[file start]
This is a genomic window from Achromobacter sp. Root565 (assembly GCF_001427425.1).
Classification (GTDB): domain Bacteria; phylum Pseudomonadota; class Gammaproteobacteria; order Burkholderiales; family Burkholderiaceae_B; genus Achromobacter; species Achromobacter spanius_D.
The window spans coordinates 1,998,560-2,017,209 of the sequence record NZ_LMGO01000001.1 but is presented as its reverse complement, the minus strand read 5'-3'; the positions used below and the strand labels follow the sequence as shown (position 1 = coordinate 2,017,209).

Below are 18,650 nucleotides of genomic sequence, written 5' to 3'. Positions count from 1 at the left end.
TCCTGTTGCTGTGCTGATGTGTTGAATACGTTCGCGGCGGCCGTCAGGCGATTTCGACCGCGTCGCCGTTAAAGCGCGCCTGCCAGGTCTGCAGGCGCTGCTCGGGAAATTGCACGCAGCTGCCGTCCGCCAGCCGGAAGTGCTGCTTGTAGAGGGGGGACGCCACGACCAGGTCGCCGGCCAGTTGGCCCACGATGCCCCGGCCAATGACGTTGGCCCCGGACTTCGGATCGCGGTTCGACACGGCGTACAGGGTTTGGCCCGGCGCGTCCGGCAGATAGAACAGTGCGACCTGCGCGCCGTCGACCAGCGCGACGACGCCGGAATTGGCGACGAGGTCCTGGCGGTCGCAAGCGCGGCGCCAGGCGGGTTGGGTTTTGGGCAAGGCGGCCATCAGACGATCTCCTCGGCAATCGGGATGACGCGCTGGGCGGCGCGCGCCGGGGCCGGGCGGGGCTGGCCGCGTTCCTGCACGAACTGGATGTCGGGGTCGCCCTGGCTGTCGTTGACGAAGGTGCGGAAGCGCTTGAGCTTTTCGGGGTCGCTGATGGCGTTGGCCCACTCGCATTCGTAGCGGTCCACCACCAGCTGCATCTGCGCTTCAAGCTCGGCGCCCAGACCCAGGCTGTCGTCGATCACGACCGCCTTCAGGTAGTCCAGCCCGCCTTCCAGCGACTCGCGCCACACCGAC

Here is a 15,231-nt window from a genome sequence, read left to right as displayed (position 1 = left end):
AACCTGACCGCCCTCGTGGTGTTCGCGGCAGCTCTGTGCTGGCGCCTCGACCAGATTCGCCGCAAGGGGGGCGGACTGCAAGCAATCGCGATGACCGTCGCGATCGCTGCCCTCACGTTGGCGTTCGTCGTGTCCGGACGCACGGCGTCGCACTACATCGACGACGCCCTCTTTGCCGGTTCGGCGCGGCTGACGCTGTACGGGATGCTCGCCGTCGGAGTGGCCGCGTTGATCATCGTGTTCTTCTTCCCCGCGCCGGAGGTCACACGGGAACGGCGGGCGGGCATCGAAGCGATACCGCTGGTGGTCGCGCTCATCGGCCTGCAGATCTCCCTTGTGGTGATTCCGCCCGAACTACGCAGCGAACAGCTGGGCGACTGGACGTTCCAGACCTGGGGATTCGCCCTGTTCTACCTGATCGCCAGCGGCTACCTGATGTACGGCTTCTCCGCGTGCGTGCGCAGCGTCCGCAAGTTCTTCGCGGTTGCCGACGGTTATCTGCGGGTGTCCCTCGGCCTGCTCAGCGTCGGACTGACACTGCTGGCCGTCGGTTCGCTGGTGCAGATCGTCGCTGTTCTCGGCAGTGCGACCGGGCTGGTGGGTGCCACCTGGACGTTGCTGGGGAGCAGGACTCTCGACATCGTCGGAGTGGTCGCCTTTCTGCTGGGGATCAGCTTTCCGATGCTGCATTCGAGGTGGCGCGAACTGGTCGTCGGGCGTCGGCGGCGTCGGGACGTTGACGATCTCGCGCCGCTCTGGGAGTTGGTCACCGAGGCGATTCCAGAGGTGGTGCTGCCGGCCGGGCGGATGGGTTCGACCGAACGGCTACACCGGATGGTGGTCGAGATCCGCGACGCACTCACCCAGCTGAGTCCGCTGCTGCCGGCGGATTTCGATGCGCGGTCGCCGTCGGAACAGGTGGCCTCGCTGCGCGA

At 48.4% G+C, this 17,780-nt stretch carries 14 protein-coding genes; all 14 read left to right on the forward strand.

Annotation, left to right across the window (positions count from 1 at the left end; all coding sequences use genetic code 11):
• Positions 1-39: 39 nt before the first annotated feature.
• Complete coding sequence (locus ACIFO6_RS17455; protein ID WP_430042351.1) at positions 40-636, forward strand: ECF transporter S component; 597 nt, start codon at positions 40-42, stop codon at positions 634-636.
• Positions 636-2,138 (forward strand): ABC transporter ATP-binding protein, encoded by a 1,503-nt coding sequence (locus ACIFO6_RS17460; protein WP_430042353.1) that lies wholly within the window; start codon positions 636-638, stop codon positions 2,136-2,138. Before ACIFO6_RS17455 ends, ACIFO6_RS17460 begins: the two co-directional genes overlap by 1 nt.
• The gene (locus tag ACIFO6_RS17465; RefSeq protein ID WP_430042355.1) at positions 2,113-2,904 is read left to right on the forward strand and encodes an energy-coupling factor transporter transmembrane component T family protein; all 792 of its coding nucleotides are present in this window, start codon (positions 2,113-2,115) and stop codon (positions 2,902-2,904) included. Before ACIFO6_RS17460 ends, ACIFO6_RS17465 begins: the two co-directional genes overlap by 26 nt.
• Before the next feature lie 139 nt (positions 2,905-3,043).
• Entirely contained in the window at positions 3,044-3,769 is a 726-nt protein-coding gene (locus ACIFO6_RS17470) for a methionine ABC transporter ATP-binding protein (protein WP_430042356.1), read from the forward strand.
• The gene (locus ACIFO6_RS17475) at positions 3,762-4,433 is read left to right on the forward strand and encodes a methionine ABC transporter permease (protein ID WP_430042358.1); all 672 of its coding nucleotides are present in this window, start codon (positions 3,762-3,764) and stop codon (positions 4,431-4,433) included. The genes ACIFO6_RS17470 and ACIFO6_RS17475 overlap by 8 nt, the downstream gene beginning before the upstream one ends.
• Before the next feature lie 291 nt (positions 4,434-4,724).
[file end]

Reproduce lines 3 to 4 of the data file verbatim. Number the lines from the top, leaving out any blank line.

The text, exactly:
The window spans coordinates 1,998,560-2,017,209 of the sequence record NZ_LMGO01000001.1 but is presented as its reverse complement, the minus strand read 5'-3'; the positions used below and the strand labels follow the sequence as shown (position 1 = coordinate 2,017,209).

Below are 18,650 nucleotides of genomic sequence, written 5' to 3'. Positions count from 1 at the left end.